MANILA – Deployment of overseas Filipino workers (OFWs) bound for India has been suspended by the Philippine Overseas Employment Administration (POEA), according to its officer-in-charge Administrator and Department of Migrant Workers (DMW) Undersecretary for Licensing and Adjudication Bernard Olalia.
In an interview over a news network on Tuesday, Olalia said they have started the suspension of deployment to India starting Monday (Dec. 5), after the information was released officially.
Olalia explained that the reason for the deployment suspension is that India is a non-compliant destination country for OFWs, according to the information given to them by the Philippine Embassy in New Delhi.
He explained that for a destination country to be declared compliant, it must be able to satisfy three conditions.
“There are 3 conditions for a particular destination country to be certified as compliant by the DFA [Department of Freign Affairs]. Isa rito na napaka importante, dapat may mga batas sila, tinatawag nating domestic o local laws that protects the rights of Filipino migrant workers, unfortunately, napag alaman ng DFA na wala silang ganon (One of them that is very important, they must have laws, or what we call domestic or local laws, that protect the rights of Filipino migrant workers, unfortunately, the DFA found out that they do not have that),” Olalia said.
The second condition is that the destination country must be a signatory to the International Convention on the Protection of the Rights of All Migrant Workers and Members of their Families (CRMW) adopted by the United Nations in 1990.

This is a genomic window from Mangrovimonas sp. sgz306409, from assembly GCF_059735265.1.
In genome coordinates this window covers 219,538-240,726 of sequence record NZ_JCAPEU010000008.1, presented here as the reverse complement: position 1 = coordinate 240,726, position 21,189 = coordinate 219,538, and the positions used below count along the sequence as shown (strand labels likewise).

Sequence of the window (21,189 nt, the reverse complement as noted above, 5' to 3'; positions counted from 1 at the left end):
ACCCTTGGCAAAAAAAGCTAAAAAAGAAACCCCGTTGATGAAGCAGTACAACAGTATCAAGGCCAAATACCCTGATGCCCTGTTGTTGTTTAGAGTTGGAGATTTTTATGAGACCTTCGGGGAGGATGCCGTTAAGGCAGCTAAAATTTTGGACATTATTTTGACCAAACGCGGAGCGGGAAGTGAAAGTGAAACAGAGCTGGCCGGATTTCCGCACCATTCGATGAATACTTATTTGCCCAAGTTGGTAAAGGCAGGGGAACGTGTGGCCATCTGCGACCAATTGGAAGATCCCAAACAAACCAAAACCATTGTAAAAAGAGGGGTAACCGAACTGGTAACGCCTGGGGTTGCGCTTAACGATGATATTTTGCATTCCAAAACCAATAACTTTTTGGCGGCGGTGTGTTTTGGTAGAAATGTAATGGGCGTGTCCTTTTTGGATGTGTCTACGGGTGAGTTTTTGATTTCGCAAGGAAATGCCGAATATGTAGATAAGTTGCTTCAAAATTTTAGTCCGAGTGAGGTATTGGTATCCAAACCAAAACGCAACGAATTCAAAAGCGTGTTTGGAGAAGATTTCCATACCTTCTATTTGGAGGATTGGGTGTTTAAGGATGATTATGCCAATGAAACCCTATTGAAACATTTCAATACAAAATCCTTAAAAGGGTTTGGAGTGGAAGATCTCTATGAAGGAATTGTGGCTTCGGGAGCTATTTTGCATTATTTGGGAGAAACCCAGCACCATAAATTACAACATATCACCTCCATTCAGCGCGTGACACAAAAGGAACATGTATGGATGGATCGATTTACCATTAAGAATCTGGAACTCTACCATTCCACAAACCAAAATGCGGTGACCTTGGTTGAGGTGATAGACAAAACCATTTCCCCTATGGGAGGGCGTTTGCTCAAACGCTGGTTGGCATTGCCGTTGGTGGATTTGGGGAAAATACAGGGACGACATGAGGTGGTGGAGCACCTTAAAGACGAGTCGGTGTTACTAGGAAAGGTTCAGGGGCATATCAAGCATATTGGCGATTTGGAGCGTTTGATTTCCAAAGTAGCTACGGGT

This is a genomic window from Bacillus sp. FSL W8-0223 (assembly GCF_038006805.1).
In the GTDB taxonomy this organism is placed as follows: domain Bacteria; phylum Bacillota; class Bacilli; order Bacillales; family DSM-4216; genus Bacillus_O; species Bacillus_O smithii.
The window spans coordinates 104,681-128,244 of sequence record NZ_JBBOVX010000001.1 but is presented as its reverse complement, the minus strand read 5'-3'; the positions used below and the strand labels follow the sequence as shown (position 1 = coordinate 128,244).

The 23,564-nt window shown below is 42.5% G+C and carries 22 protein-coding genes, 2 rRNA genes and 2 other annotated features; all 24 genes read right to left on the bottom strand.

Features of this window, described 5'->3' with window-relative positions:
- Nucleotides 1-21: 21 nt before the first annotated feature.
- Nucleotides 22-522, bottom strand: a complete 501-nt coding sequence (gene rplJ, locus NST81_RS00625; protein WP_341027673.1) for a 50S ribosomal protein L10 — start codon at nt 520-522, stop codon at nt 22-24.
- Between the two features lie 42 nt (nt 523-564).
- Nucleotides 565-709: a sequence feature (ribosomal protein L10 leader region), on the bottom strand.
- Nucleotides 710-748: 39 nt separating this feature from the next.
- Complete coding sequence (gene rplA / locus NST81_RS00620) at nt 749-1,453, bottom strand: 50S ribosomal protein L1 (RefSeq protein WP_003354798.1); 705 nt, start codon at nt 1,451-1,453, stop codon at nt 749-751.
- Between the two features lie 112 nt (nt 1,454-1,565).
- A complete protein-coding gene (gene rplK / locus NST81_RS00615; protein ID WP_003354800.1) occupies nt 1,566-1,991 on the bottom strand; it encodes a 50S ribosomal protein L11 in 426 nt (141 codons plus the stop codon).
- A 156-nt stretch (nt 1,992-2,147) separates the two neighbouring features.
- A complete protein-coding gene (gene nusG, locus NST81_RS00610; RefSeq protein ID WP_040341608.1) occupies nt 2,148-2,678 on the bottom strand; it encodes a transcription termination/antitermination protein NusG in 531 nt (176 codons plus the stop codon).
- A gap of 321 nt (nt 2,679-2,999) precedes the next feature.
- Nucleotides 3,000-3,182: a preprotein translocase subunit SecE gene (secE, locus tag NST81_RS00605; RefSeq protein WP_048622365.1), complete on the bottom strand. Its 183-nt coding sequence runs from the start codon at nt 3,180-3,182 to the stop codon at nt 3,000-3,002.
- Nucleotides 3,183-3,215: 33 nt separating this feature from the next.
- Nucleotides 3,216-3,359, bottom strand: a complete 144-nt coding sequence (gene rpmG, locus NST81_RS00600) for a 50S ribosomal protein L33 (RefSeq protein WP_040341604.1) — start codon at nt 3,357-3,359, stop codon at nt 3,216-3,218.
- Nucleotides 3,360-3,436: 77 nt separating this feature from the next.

Olalia said that although India supports it, it has neither signed nor ratified the said convention, which makes them non-compliant.
“Pangatlo, pinaka imprtante din na dapat malaman ng mga kababayan natin, kinakailangan may bilateral labor agreement (BLA) tayo with the destination country. Unfortunately, wala po tayong (Third, this is also very important that the public should know is that we must have a bilateral labor agreement with the destination country. Unfortunately, we don't have any) BLA with India,” he said.
Olalia explained that the BLA is a mutual agreement that is either initiated by the country of destination or by the labor-sending country.
However, more than the BLA, he said that a destination country must have a law that protects its foreign workers so that the Philippine government is assured that OFWs in the said country are within the protection of their labor laws.
Based on available data, Olalia said there are around 2,000 Filipinos currently staying and working in India, mostly professional and skilled workers. (PNA)